Although Jason Weinstein lost his job as a Deputy Assistant Attorney General over the fallout from Operation Fast and Furious, he has not lost his respect with colleagues in the DOJ, or in Baltimore, where the former Assistant U.S. Attorney is recalled as a super tough crime fighter. Nor has he stopped insisting that he was blamed unfairly for the gun-tracking operation that went bad.
“I’ve devoted my career…to keeping guns out of the hands of criminals and reducing violence,” Weinstein said in an interview with The Baltimore Sun.
Notwithstanding the failures of Fast and Furious, Attorney General Eric Holder has weighed in on behalf of Weinstein. “The American people are safer because of his work,” Holder said.
And Rod Rosenstein, the U.S. Attorney for Maryland, praised Weinstein’s “superb” legal skills and “boundless energy,” The Sun noted.
Weinstein resigned last week (see Main Justice’s report), immediately after DOJ Inspector General Michael Horowitz issued a scathing report on Fast and Furious, the gun-tracking operation run by the Bureau of Alcohol, Tobacco, Firearms and Explosives that went badly awry. Although Weinstein sharply disputed the IG’s findings that he bore heavy responsibility for the operation’s failures, he said he knew someone had to take the blame.
Weinstein’s campaign against violent crime in Baltimore was described as “legendary” by Rep. Elijah Cummings of Baltimore. Not only did Weinstein bring federal resources to bear against street crime during his seven years in the U.S. Attorney’s office, he did so while actually improving relations between federal authorities and the city police, according to The Sun.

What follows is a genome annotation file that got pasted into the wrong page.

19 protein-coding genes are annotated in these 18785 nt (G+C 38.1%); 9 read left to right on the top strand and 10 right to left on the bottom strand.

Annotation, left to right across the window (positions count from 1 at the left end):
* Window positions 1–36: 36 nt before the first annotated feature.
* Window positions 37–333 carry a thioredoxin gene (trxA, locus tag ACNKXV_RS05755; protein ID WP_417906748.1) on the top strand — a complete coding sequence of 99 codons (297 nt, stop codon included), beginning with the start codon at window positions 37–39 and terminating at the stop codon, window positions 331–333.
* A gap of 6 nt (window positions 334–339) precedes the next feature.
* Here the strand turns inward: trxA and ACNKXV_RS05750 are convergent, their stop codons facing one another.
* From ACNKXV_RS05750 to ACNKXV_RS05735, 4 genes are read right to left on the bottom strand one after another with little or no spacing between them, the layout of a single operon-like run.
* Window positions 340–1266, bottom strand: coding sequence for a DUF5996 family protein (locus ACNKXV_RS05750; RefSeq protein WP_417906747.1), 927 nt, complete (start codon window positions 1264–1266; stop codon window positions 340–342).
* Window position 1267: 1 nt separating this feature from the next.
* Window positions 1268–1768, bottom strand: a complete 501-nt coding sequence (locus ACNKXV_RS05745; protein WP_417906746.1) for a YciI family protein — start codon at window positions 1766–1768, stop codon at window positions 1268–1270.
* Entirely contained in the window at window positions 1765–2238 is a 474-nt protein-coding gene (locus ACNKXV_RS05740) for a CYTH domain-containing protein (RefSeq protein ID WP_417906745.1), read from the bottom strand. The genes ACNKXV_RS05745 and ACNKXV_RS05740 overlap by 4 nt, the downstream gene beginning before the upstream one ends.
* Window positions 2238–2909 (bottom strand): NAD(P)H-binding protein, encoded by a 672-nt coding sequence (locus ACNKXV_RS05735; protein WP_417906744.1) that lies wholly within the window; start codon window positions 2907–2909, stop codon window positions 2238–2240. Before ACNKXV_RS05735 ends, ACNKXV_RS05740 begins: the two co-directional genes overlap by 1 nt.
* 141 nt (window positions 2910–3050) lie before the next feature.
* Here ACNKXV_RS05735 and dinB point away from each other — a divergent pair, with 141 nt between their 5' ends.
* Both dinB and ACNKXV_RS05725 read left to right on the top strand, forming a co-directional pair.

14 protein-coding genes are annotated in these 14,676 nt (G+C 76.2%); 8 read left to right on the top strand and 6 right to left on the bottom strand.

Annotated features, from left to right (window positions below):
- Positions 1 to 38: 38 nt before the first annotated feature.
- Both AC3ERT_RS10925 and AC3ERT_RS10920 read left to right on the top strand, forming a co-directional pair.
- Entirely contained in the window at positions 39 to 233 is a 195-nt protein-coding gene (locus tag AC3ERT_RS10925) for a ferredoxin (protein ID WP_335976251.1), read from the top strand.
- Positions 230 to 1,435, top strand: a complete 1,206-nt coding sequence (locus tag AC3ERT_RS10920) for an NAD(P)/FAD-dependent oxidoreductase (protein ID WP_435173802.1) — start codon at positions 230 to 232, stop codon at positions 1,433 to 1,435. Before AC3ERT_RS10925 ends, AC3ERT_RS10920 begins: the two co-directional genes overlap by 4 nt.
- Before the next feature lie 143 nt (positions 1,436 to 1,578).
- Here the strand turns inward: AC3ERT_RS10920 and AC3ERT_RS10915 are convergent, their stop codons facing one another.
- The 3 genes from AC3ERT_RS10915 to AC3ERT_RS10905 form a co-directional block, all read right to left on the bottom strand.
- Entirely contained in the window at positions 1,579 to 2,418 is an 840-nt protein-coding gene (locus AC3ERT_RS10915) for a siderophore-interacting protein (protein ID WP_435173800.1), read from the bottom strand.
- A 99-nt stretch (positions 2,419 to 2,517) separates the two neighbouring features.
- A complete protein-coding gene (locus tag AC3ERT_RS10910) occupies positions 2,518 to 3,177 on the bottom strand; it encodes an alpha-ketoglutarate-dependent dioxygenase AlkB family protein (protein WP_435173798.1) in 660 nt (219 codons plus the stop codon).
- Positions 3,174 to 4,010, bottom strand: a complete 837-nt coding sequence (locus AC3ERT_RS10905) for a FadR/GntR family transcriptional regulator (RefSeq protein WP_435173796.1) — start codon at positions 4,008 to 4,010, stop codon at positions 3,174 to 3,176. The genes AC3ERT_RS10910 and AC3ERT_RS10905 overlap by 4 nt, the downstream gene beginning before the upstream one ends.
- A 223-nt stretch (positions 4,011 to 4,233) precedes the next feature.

“While in Baltimore, Weinstein prosecuted some of the most high-profile cases of the last decade,” The Sun noted. Former Police Commissioner Frederick H. Bealefeld III and others who worked with Weinstein said he had “a mastery of detail and an intimate knowledge of city violence,” The Sun recalled.
The supportive words from Cummings, the ranking Democrat on the House Committee on Oversight and Government Reform, are in stark contrast to those of the panel’s chairman, Rep. Darrell Issa (R-Calif.), a frequent critic of the DOJ and Fast and Furious in particular, who has accused Holder and his “inner circle” of recklessly disregarding “red flags” that Fast and Furious was going off the rails.
That “inner circle” included Weinstein, who was Assistant Attorney General Lanny Breuer’s top aide in the Criminal Division.
Meanwhile, relatives of Brian Terry, a border patrol agent whose shooting death has been linked to Fast and Furious, continue to press for more firings or forced resignations at the DOJ.